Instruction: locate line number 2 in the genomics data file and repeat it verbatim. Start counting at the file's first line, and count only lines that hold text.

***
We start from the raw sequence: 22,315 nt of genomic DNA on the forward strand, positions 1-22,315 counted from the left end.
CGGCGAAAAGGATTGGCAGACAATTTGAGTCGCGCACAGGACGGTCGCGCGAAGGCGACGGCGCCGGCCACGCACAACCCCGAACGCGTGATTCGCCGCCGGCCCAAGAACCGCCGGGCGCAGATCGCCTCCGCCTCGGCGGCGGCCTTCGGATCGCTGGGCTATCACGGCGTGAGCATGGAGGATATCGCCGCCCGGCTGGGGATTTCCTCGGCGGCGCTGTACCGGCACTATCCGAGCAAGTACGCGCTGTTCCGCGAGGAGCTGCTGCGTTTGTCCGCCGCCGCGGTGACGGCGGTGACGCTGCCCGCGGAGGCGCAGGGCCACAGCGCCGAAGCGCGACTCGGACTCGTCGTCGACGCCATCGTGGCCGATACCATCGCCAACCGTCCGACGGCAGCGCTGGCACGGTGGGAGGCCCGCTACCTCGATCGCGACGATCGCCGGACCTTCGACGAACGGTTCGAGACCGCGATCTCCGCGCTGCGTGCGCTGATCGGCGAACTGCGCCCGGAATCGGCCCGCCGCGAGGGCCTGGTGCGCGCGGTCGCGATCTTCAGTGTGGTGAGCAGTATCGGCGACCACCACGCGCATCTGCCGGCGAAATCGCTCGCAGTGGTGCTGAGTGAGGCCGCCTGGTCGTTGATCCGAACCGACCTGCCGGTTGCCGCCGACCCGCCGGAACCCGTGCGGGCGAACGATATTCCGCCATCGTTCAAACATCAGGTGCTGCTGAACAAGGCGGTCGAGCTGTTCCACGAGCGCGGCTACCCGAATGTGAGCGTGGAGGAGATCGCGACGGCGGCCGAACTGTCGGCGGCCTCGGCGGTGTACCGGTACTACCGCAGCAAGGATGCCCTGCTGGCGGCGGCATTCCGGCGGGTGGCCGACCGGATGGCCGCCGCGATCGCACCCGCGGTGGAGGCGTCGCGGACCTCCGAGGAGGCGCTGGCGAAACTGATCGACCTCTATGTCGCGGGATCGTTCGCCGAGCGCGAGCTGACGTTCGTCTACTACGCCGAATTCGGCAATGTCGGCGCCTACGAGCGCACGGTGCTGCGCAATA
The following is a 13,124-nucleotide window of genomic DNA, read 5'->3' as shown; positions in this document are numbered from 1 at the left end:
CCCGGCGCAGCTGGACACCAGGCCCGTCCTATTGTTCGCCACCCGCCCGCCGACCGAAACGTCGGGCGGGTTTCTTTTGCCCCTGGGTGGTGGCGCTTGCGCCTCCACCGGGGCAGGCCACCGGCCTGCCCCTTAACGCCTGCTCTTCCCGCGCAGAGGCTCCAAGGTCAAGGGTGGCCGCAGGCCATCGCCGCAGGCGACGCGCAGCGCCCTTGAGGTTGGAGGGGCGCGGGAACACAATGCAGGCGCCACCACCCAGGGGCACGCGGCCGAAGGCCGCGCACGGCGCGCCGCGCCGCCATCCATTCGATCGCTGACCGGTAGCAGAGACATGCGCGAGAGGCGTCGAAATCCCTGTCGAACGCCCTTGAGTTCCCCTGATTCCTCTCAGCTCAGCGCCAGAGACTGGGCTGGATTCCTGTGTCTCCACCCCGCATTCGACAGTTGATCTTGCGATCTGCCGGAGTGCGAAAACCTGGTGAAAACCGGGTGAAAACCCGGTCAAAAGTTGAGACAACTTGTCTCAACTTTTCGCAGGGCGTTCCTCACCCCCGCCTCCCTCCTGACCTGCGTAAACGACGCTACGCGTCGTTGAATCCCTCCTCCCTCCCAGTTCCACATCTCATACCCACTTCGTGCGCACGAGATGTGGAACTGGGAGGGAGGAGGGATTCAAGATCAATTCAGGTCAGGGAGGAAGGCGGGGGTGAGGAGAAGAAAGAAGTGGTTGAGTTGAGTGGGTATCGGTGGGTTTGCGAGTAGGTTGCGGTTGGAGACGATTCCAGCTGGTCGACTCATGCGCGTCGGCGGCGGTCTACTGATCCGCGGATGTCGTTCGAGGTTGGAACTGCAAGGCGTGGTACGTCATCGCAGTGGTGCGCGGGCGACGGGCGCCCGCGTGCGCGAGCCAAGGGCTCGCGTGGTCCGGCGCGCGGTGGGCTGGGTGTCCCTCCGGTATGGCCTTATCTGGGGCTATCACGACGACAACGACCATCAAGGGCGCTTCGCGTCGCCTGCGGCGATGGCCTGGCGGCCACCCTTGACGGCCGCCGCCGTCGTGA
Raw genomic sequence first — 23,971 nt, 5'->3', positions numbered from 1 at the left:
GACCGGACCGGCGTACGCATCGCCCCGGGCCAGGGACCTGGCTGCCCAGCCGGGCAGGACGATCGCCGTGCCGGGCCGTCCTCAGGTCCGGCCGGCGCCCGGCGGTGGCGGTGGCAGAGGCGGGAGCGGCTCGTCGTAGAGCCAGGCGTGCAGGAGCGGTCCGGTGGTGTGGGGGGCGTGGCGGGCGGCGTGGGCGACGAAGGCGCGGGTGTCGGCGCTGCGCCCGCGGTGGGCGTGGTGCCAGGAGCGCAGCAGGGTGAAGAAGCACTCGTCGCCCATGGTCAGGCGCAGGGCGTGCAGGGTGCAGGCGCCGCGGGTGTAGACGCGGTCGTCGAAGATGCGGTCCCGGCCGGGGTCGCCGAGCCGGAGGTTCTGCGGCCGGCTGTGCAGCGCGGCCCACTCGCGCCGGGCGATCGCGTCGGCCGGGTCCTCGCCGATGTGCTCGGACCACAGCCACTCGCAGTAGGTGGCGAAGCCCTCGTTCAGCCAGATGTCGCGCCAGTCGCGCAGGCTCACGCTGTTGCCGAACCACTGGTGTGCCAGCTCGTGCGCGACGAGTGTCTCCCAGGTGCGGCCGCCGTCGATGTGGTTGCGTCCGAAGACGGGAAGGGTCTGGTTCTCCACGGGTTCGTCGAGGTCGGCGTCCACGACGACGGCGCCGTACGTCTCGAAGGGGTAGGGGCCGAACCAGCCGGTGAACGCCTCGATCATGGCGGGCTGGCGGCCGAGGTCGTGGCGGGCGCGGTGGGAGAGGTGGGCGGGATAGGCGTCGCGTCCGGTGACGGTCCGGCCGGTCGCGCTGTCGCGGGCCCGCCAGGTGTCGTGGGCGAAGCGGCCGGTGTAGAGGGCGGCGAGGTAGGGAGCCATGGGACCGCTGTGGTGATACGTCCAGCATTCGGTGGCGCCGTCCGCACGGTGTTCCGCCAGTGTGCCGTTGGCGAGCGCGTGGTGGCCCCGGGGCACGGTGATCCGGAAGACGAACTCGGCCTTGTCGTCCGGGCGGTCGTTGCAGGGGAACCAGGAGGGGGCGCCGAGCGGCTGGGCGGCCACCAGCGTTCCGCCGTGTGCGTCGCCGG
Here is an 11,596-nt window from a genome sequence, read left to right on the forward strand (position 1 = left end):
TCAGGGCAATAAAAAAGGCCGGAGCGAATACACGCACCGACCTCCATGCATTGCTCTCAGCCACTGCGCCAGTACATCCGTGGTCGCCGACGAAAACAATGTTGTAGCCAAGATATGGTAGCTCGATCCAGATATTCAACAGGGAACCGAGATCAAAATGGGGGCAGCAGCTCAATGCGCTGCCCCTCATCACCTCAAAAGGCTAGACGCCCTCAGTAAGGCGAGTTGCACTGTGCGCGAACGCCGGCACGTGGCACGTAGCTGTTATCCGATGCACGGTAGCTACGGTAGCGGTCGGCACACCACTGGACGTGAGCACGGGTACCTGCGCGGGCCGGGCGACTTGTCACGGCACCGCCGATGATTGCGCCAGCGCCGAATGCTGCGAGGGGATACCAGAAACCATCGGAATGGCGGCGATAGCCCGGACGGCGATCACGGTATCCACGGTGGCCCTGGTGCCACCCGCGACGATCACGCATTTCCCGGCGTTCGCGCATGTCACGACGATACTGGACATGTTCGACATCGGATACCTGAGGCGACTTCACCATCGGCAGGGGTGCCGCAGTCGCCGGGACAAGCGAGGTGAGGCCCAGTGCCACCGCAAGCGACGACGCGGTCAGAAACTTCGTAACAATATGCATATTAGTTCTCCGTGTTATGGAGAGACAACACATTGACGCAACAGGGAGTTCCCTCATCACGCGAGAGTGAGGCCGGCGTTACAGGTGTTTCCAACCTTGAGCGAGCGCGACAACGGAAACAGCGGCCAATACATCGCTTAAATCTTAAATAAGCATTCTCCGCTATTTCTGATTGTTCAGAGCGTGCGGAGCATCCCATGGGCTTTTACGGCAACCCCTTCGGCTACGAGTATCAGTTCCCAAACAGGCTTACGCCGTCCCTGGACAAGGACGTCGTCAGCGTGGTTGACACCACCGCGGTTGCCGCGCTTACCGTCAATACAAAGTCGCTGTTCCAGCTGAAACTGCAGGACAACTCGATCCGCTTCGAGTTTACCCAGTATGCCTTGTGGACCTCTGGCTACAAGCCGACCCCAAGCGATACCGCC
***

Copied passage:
CGGCGAAAAGGATTGGCAGACAATTTGAGTCGCGCACAGGACGGTCGCGCGAAGGCGACGGCGCCGGCCACGCACAACCCCGAACGCGTGATTCGCCGCCGGCCCAAGAACCGCCGGGCGCAGATCGCCTCCGCCTCGGCGGCGGCCTTCGGATCGCTGGGCTATCACGGCGTGAGCATGGAGGATATCGCCGCCCGGCTGGGGATTTCCTCGGCGGCGCTGTACCGGCACTATCCGAGCAAGTACGCGCTGTTCCGCGAGGAGCTGCTGCGTTTGTCCGCCGCCGCGGTGACGGCGGTGACGCTGCCCGCGGAGGCGCAGGGCCACAGCGCCGAAGCGCGACTCGGACTCGTCGTCGACGCCATCGTGGCCGATACCATCGCCAACCGTCCGACGGCAGCGCTGGCACGGTGGGAGGCCCGCTACCTCGATCGCGACGATCGCCGGACCTTCGACGAACGGTTCGAGACCGCGATCTCCGCGCTGCGTGCGCTGATCGGCGAACTGCGCCCGGAATCGGCCCGCCGCGAGGGCCTGGTGCGCGCGGTCGCGATCTTCAGTGTGGTGAGCAGTATCGGCGACCACCACGCGCATCTGCCGGCGAAATCGCTCGCAGTGGTGCTGAGTGAGGCCGCCTGGTCGTTGATCCGAACCGACCTGCCGGTTGCCGCCGACCCGCCGGAACCCGTGCGGGCGAACGATATTCCGCCATCGTTCAAACATCAGGTGCTGCTGAACAAGGCGGTCGAGCTGTTCCACGAGCGCGGCTACCCGAATGTGAGCGTGGAGGAGATCGCGACGGCGGCCGAACTGTCGGCGGCCTCGGCGGTGTACCGGTACTACCGCAGCAAGGATGCCCTGCTGGCGGCGGCATTCCGGCGGGTGGCCGACCGGATGGCCGCCGCGATCGCACCCGCGGTGGAGGCGTCGCGGACCTCCGAGGAGGCGCTGGCGAAACTGATCGACCTCTATGTCGCGGGATCGTTCGCCGAGCGCGAGCTGACGTTCGTCTACTACGCCGAATTCGGCAATGTCGGCGCCTACGAGCGCACGGTGCTGCGCAATA